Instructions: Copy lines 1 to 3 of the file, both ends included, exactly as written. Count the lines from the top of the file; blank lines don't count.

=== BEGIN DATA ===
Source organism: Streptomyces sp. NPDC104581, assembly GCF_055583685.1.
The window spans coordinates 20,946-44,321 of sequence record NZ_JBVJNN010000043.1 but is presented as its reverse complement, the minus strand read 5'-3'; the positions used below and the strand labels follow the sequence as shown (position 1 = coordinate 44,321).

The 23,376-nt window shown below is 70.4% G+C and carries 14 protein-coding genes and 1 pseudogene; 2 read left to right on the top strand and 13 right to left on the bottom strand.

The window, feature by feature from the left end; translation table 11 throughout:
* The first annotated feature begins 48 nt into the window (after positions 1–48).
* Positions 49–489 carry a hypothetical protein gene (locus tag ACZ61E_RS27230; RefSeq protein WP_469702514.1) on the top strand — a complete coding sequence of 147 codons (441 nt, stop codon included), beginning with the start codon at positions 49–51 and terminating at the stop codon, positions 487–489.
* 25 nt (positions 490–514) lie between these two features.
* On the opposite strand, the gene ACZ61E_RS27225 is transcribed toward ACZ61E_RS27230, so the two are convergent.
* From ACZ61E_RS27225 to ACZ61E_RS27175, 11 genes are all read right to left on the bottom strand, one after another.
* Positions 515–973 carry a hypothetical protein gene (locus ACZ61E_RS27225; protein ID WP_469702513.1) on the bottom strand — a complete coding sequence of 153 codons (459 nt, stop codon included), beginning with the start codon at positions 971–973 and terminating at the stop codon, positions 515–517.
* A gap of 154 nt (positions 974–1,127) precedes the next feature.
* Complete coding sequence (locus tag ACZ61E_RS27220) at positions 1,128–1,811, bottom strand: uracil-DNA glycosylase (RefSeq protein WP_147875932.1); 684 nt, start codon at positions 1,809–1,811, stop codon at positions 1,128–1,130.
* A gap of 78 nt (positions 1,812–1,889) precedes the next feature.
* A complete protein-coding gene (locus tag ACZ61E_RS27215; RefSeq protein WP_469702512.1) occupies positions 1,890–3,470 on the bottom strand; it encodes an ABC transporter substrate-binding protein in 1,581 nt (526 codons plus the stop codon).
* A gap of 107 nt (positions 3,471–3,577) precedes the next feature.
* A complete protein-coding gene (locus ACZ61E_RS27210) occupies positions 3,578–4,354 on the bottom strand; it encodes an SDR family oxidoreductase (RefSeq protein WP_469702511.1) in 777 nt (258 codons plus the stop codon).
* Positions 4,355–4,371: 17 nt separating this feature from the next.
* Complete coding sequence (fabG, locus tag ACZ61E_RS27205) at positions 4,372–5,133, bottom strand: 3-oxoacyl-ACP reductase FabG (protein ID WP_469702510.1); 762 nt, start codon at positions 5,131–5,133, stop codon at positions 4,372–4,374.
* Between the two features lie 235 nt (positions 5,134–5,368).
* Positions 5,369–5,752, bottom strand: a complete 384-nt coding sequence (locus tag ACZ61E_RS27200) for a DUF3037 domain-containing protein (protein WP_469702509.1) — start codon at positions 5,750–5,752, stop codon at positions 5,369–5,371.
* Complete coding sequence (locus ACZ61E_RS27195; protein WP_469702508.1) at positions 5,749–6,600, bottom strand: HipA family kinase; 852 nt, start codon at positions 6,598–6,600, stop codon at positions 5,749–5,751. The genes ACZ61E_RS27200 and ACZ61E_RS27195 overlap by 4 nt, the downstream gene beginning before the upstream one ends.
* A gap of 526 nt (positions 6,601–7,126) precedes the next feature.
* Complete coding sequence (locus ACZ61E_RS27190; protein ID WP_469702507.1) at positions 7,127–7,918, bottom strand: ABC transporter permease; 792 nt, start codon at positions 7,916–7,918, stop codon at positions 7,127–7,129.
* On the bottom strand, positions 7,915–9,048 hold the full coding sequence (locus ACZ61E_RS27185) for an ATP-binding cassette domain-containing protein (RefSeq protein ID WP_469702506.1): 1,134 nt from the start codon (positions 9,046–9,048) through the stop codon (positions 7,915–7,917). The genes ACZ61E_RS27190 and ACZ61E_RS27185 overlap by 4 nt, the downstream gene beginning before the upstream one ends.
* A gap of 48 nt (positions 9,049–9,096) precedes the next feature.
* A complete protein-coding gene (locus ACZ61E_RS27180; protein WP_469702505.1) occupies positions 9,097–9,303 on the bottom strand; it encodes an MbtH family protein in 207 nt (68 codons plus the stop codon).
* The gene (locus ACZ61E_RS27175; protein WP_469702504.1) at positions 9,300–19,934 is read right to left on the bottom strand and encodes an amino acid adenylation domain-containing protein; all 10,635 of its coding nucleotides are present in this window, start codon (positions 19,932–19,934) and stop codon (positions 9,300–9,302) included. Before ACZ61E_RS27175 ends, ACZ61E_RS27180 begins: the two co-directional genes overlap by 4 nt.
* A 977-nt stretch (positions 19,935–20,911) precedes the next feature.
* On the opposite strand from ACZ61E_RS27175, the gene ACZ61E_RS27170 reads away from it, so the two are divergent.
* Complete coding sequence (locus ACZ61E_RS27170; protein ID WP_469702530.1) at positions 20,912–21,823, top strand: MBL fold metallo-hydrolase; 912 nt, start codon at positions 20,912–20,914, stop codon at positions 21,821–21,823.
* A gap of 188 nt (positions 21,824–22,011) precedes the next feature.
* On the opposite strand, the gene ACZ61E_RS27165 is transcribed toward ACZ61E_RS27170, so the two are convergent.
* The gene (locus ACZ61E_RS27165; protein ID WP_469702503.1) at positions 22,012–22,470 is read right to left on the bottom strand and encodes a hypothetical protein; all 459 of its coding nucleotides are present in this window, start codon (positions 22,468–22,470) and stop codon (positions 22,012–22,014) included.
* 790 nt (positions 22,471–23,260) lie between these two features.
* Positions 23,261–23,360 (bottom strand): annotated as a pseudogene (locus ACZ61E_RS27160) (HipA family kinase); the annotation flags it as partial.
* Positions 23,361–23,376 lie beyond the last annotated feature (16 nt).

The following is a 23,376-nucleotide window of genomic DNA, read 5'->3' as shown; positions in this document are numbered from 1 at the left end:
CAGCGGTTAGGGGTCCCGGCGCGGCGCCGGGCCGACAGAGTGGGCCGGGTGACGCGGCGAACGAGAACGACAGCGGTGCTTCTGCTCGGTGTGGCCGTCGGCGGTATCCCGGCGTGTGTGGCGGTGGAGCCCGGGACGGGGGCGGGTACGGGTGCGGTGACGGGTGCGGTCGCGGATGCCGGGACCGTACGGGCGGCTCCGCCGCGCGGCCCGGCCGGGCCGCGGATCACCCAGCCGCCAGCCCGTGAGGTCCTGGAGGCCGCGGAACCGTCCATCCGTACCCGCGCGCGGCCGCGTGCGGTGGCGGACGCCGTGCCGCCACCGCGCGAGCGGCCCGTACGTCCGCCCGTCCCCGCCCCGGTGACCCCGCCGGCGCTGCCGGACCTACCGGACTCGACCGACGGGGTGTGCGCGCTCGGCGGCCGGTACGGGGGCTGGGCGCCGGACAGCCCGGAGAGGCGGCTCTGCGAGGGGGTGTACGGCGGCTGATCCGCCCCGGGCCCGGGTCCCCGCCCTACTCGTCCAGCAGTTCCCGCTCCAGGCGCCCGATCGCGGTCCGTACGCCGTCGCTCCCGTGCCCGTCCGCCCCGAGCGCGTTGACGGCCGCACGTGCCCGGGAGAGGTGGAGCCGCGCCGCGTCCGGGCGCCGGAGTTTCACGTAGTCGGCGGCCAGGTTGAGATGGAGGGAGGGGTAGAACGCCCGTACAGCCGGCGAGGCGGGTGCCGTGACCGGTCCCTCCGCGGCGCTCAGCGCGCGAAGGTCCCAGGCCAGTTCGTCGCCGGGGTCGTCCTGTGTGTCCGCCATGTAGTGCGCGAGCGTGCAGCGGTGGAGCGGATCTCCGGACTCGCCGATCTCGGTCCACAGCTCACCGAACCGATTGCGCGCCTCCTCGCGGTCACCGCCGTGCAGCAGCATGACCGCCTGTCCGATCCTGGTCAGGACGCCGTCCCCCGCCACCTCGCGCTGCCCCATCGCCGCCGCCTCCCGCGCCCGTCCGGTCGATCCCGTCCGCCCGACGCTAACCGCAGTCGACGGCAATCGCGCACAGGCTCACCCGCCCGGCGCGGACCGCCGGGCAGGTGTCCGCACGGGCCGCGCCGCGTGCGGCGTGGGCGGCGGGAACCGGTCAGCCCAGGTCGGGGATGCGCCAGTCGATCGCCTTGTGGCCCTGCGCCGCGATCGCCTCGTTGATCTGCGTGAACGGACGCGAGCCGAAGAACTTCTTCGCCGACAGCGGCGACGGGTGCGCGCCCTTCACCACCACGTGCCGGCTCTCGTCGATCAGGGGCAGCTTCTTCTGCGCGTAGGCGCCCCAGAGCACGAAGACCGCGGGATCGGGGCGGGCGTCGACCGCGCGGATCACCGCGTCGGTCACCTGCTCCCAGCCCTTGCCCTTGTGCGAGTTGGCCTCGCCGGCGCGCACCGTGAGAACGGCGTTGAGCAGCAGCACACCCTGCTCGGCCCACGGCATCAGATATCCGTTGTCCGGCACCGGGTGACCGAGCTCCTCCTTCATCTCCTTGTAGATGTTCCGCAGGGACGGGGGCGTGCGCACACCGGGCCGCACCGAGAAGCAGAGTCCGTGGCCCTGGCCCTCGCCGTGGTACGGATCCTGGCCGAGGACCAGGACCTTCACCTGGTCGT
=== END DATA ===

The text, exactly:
Source organism: Streptomyces sp. NPDC104581, assembly GCF_055583685.1.
The window spans coordinates 20,946-44,321 of sequence record NZ_JBVJNN010000043.1 but is presented as its reverse complement, the minus strand read 5'-3'; the positions used below and the strand labels follow the sequence as shown (position 1 = coordinate 44,321).

The 23,376-nt window shown below is 70.4% G+C and carries 14 protein-coding genes and 1 pseudogene; 2 read left to right on the top strand and 13 right to left on the bottom strand.